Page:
M: I listen to a lot of rap and hip hop but also classical but more so like neo-classical, modern classical; like Max Richter and stuff like that. [Also] Frank Ocean. You know, chill vibes. (Laughs)

V: Tell me a little bit about today on set; how has it been so far?

M: It’s been good. I am into the cast! Diversity is shown which I love always, and I think so far we are connecting well. It’s going to be a really nice ending production but so far so good!

V: If there was one place in the world you could dance in where would it be?

M: In Morocco in the desert!



V: When did you first start dancing?

JH: I first started dancing in Salem, Oregon. I learned breakdancing at the Boys & Girls Club and I entered my first one-on-one B-Girl/B-Boy dance battle. Around that time there were not many girls that breaked, so I learned from a bunch of dudes. We would take road trips to Portland and Seattle to compete. I come from more of a battle background but it’s transitioned into showcasing [and] choreography. It’s great.

V: Do you have a favorite choreographed number from a music video?

JH: Honestly, Missy Elliot, man. Missy Elliot is the reason why I started dancing. Because of the majority of the things I do, I am self-taught. I watched a lot of Missy Elliot videos growing up and a lot of old break videos.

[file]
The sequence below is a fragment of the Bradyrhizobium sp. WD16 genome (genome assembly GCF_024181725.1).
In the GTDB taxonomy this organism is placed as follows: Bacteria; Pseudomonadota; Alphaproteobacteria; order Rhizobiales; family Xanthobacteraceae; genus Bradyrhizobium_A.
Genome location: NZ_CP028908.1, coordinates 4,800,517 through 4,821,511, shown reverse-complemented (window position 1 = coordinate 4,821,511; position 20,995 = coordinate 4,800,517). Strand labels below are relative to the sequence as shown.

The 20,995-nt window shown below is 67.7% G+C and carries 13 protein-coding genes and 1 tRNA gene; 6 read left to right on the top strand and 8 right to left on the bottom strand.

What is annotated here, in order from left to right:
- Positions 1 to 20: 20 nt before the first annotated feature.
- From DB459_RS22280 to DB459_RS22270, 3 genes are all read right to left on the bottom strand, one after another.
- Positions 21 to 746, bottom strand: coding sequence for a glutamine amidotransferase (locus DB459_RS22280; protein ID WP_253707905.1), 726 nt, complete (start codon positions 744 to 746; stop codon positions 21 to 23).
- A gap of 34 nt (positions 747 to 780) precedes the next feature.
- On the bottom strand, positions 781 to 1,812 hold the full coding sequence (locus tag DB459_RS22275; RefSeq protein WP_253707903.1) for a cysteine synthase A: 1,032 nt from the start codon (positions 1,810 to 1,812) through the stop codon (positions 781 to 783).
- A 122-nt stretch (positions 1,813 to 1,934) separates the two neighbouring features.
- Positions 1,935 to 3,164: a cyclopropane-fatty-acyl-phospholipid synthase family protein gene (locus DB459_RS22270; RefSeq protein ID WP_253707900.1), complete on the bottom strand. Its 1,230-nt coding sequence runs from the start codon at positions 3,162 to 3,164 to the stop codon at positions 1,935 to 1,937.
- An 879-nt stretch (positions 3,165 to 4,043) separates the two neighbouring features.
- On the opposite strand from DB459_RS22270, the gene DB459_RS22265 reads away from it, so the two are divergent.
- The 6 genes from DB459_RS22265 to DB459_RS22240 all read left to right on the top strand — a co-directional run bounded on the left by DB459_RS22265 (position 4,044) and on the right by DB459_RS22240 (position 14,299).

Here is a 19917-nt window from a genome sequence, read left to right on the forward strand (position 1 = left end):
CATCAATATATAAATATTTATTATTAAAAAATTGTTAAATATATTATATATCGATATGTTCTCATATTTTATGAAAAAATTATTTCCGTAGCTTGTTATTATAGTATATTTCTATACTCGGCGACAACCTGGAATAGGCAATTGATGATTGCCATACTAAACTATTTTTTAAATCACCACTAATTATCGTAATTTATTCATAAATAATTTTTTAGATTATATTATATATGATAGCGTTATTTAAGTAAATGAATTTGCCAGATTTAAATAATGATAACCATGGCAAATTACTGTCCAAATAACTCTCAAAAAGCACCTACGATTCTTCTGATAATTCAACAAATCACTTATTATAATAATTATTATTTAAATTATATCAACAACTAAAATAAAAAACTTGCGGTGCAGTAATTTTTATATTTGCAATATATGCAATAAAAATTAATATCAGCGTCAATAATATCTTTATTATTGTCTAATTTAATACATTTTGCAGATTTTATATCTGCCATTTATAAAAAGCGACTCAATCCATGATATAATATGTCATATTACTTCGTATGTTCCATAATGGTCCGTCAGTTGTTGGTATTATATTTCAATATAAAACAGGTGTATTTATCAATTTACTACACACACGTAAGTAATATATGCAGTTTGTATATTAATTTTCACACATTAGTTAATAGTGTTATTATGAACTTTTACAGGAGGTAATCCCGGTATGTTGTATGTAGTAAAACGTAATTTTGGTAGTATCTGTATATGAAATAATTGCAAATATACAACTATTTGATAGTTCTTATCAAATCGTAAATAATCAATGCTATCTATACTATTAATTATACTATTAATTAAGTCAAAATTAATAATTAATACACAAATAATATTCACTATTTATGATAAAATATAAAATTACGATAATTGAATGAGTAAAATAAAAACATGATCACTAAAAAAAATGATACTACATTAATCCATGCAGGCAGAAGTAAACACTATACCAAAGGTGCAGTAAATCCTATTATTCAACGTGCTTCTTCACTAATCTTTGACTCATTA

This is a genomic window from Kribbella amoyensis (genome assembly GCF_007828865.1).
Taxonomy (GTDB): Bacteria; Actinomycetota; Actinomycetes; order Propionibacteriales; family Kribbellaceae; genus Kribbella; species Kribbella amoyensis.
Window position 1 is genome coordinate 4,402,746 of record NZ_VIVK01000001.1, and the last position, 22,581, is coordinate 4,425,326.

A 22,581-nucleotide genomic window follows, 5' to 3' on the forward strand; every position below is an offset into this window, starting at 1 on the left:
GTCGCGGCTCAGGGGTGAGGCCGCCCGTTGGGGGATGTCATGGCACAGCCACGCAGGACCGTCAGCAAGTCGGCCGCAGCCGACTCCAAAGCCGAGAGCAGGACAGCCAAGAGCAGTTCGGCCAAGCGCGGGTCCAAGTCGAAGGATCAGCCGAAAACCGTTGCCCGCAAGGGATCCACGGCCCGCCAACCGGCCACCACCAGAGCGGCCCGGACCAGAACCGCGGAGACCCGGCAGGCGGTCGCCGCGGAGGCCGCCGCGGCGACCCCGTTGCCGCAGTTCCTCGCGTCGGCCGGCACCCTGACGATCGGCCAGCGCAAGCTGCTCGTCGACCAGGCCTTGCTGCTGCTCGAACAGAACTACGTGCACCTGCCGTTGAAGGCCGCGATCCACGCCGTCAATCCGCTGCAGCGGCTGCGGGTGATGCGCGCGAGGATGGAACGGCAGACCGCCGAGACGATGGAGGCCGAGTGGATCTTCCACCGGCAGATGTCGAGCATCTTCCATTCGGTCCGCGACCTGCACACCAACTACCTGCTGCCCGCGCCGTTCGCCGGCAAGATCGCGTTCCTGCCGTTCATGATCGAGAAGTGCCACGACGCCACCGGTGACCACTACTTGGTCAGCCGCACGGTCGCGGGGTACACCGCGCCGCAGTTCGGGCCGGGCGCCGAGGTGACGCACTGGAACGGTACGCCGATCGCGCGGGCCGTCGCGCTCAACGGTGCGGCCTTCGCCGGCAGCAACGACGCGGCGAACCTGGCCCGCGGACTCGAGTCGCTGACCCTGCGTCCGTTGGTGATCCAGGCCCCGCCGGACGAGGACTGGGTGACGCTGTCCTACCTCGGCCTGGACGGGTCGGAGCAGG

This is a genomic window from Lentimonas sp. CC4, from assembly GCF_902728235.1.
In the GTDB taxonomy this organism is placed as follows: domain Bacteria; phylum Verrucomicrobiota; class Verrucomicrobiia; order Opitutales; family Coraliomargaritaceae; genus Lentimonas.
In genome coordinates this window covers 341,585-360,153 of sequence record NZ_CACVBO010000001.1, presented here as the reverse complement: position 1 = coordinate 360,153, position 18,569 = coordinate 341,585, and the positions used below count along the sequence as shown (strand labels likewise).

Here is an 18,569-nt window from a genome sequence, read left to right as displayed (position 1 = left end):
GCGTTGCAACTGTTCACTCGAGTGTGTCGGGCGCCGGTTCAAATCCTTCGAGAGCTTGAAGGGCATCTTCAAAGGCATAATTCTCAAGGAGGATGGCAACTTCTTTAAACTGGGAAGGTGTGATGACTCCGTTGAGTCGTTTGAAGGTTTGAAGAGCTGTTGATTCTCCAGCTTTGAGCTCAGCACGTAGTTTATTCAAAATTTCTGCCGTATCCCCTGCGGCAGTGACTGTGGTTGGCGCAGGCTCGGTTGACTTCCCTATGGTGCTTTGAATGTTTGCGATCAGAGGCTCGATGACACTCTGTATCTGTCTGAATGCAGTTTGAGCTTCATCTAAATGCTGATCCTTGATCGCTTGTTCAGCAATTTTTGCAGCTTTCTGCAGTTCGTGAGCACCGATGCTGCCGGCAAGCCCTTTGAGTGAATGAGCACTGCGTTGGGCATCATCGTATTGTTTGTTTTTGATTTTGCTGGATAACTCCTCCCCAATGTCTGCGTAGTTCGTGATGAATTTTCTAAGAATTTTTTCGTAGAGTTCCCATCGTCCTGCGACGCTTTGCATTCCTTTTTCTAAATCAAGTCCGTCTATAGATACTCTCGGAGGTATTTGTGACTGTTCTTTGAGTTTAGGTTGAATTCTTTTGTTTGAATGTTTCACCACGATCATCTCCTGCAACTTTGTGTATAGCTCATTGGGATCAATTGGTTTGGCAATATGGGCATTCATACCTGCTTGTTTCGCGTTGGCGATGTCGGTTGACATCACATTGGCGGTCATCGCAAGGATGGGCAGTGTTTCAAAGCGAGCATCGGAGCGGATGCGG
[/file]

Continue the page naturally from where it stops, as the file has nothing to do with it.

V: What’s one place in the world you’d love to dance in?

JH: That’s a good question! The Pyramids. I think that would be really beautiful and aligning and spiritual. Also [outer] space would be kind of cool with zero gravity—listening to music in space and dancing.



V: Tell me a little bit about when you first started dancing?

LK: My mother was a body-mind centering worker, so that’s how I got used to movement. Then I did contact improv [before] classic ballet for like 20 years.

V: What’s the last song you listened to?

LK: I don’t know why, but I just have that Gloria Estefan song stuck in my head.

V: Which one?

LK: (Hummed ‘Conga’ by Gloria Estefan)

V: What does dancing mean to you? Or what has it come to mean to you since becoming a dancer?

LK: I’ve been thinking about dance as sort of a creation tool, and how you can create something out of nothing; it’s as close to magic as you can get.